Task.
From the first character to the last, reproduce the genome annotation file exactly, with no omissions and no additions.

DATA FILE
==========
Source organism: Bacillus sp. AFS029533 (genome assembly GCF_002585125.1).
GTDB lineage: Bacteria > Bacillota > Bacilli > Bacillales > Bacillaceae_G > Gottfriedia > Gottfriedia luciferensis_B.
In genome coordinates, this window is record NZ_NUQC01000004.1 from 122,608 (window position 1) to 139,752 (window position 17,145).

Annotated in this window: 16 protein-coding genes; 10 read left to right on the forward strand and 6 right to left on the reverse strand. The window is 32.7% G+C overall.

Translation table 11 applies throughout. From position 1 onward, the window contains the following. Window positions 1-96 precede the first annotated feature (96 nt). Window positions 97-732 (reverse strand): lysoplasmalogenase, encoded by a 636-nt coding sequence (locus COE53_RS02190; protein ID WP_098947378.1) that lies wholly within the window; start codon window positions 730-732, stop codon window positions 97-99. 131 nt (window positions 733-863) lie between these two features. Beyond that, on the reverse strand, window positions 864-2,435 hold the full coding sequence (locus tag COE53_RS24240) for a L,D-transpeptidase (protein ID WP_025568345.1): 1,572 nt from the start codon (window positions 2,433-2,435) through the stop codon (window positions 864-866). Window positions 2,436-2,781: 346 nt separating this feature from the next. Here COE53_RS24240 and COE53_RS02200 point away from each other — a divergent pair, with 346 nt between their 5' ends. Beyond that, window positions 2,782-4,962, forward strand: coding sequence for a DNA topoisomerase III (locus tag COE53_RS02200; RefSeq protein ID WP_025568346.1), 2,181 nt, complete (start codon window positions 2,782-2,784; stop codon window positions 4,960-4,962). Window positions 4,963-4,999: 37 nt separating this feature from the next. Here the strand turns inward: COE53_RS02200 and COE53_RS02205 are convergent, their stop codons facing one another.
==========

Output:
Source organism: Bacillus sp. AFS029533 (genome assembly GCF_002585125.1).
GTDB lineage: Bacteria > Bacillota > Bacilli > Bacillales > Bacillaceae_G > Gottfriedia > Gottfriedia luciferensis_B.
In genome coordinates, this window is record NZ_NUQC01000004.1 from 122,608 (window position 1) to 139,752 (window position 17,145).

Annotated in this window: 16 protein-coding genes; 10 read left to right on the forward strand and 6 right to left on the reverse strand. The window is 32.7% G+C overall.

Translation table 11 applies throughout. From position 1 onward, the window contains the following. Window positions 1-96 precede the first annotated feature (96 nt). Window positions 97-732 (reverse strand): lysoplasmalogenase, encoded by a 636-nt coding sequence (locus COE53_RS02190; protein ID WP_098947378.1) that lies wholly within the window; start codon window positions 730-732, stop codon window positions 97-99. 131 nt (window positions 733-863) lie between these two features. Beyond that, on the reverse strand, window positions 864-2,435 hold the full coding sequence (locus tag COE53_RS24240) for a L,D-transpeptidase (protein ID WP_025568345.1): 1,572 nt from the start codon (window positions 2,433-2,435) through the stop codon (window positions 864-866). Window positions 2,436-2,781: 346 nt separating this feature from the next. Here COE53_RS24240 and COE53_RS02200 point away from each other — a divergent pair, with 346 nt between their 5' ends. Beyond that, window positions 2,782-4,962, forward strand: coding sequence for a DNA topoisomerase III (locus tag COE53_RS02200; RefSeq protein ID WP_025568346.1), 2,181 nt, complete (start codon window positions 2,782-2,784; stop codon window positions 4,960-4,962). Window positions 4,963-4,999: 37 nt separating this feature from the next. Here the strand turns inward: COE53_RS02200 and COE53_RS02205 are convergent, their stop codons facing one another.